While we usually talk about how to rank well in Google, there are plenty of non-Google local search engines such as Yelp, YP.com, CityGrid, etc. that have a significant amount of highly-qualified consumer search traffic.

LocalSearchDataSignals

Each of these sites has its own proprietary search algorithms. It may make sense to study the algorithms of the biggest; but, in general, there are a number of standard basic ways to provide data about your business that can influence how you rank in any local search engine.

Relevancy Signals

These are signals that tend to be directly related to the phrases input into a search interface. These may seem obvious, but you’d be surprised (or not) how many businesses get these wrong:

  1. Business Name: Business names are important when someone is searching for your specific business and when someone is searching for a keyword that is contained in your business name. While most search engines will downplay the keyword in the name (categorization is typically more important), it does count for something, particularly in the less sophisticated engines. Overall, make sure your business name is spelled correctly. It often isn’t.
  2. Business Category: Categorization is critical. It’s a major way for engines to bucket a business and relate it to a query. For those search engines you are targeting, run some test queries to understand how they map keywords to categories. In particular, try to figure out how granular they get. For example, is the categorization [Tax Return Preparers] or do they also have [Tax Return Preparers for Businesses]? Understanding how to target the more granular (aka long tail) categories means you’ll have more chances to show up for these qualified queries.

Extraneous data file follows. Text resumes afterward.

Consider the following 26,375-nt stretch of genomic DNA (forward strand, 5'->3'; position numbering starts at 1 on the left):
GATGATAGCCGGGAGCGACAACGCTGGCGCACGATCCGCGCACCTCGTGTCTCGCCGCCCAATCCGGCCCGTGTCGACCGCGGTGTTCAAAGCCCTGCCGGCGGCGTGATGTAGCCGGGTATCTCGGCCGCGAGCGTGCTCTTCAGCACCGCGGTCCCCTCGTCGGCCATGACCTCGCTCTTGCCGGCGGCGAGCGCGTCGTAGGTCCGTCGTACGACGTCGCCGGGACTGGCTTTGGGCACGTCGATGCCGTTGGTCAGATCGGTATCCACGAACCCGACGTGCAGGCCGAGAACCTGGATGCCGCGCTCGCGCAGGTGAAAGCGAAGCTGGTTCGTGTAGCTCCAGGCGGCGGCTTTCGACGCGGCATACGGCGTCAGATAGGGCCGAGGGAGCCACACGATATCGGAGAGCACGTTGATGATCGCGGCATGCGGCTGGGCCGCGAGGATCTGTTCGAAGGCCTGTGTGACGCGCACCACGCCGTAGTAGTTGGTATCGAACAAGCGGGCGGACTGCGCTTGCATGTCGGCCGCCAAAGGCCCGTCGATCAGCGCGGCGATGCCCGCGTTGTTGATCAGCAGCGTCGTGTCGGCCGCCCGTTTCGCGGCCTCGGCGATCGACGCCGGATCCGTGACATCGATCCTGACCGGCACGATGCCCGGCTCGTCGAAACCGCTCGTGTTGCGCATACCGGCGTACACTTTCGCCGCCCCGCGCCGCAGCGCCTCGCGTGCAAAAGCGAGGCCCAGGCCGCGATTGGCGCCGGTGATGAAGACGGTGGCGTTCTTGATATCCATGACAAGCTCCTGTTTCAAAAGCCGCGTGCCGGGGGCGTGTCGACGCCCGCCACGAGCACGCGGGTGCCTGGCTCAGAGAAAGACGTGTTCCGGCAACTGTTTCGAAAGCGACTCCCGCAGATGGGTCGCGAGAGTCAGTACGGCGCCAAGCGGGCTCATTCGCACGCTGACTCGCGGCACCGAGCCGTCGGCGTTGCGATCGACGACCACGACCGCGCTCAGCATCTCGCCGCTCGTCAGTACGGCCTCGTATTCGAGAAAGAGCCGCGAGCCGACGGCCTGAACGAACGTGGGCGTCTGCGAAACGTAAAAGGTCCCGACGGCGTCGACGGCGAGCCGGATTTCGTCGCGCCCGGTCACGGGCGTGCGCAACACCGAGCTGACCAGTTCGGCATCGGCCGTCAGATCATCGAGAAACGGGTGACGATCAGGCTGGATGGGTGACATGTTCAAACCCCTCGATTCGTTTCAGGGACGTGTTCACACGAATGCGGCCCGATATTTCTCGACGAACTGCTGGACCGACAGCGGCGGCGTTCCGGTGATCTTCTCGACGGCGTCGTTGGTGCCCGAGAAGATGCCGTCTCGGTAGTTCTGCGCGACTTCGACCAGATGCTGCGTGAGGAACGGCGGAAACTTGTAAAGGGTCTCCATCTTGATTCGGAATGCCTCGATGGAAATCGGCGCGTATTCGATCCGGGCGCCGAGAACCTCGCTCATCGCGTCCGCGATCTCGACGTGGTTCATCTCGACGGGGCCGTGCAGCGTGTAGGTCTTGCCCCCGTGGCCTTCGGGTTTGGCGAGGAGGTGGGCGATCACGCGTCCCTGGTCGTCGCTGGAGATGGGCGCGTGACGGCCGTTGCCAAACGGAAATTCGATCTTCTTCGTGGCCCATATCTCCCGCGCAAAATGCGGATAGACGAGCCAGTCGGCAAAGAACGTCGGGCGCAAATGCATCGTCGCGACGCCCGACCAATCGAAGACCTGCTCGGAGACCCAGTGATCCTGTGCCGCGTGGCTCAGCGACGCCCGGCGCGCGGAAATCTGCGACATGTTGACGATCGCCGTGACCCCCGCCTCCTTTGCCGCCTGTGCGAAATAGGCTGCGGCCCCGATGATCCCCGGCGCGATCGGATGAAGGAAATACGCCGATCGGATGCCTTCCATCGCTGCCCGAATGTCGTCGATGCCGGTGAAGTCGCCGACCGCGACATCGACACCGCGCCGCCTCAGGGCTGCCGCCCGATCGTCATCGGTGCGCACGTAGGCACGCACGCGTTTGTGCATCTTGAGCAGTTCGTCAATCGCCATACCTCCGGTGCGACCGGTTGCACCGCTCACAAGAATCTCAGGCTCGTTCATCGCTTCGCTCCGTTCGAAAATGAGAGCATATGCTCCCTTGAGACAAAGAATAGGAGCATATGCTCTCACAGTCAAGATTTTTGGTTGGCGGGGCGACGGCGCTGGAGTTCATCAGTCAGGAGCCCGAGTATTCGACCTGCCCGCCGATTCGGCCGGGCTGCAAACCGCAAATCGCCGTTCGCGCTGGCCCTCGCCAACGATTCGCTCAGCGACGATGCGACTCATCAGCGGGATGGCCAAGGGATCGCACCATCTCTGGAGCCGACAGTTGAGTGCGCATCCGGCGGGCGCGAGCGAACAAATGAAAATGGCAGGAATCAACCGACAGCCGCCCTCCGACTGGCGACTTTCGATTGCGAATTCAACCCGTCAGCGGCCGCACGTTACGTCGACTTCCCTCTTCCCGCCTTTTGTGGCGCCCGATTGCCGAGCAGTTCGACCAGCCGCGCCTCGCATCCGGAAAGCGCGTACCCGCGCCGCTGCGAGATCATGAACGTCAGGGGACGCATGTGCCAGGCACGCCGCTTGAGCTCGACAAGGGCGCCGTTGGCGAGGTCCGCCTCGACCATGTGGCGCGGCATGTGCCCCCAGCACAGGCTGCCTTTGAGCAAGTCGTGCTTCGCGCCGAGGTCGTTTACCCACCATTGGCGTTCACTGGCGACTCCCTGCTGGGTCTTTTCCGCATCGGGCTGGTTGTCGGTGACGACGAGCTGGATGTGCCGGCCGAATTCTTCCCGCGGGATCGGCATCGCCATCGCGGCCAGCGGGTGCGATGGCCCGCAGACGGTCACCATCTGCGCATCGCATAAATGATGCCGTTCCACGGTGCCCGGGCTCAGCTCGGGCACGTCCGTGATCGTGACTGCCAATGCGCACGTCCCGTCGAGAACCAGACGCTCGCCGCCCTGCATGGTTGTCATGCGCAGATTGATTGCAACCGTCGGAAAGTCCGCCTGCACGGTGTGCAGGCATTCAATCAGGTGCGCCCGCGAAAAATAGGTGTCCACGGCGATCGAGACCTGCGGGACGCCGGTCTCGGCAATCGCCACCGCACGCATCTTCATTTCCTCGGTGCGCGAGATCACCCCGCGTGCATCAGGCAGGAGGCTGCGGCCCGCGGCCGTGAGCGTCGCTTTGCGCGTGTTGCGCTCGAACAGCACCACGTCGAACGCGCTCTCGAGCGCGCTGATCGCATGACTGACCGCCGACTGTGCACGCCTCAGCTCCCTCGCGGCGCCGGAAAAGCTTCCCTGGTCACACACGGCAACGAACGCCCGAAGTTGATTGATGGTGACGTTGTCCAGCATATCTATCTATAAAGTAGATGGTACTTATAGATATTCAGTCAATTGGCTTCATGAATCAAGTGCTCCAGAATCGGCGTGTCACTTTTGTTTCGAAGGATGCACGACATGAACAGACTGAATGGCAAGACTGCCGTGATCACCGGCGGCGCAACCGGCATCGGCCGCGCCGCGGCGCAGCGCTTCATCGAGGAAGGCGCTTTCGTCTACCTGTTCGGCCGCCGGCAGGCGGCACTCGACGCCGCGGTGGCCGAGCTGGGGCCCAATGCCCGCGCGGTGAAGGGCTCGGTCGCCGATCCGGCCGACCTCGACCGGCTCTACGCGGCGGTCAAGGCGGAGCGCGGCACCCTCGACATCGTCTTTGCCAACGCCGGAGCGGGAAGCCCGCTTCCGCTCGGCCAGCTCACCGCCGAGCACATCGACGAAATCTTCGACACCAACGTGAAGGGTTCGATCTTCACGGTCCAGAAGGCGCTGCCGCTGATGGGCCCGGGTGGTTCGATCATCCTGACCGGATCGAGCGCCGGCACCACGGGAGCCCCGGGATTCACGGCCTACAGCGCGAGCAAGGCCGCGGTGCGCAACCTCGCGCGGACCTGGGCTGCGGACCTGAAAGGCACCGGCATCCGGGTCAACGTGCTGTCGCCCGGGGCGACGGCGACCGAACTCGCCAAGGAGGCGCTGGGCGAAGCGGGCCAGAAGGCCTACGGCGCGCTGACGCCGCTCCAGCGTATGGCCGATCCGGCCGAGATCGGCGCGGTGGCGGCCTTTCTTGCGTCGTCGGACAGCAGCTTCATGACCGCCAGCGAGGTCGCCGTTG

3. Business Description & Keywords: This is really a subset of categorization, but in many cases having the right description (in fact, just having any description as many listings don’t) with the right keywords can help improve your visibility for queries. Understand the different ways people search for your service. Many services now offer suggestions as you type your query. Make sure the relevant suggestions are included in your business descriptions.
  4. Business Services: Services are another form of categorization. I like to think of services as informal categories, kind of like a tag. So, [Emergency Plumber] would be a category and [Toilets], [Faucets], [Leaks], [Free Estimates], [Rooter Service], etc., would be services.  Make sure you understand the most popular services that you offer and include them in your listing.
  5. Association With a National or Regional Chain: If your business is part of a chain, it’s important that local search engines understand this. Chain store business listings often contain inconsistent data that cannot be easily normalized. For example, a site may have three listings with the names [Home Depot], [Home Dept, The], [The Home Depot #234]. They all refer to the same chain. But, if you did a pure business name match on [home depot], you would get a less than optimal sort order; so, understanding that these listings are associated with a chain helps the search engine consolidate these listings into a single entry.

Popularity Signals

These typically are signals created by consumer behavior that are generally out of the business’ control.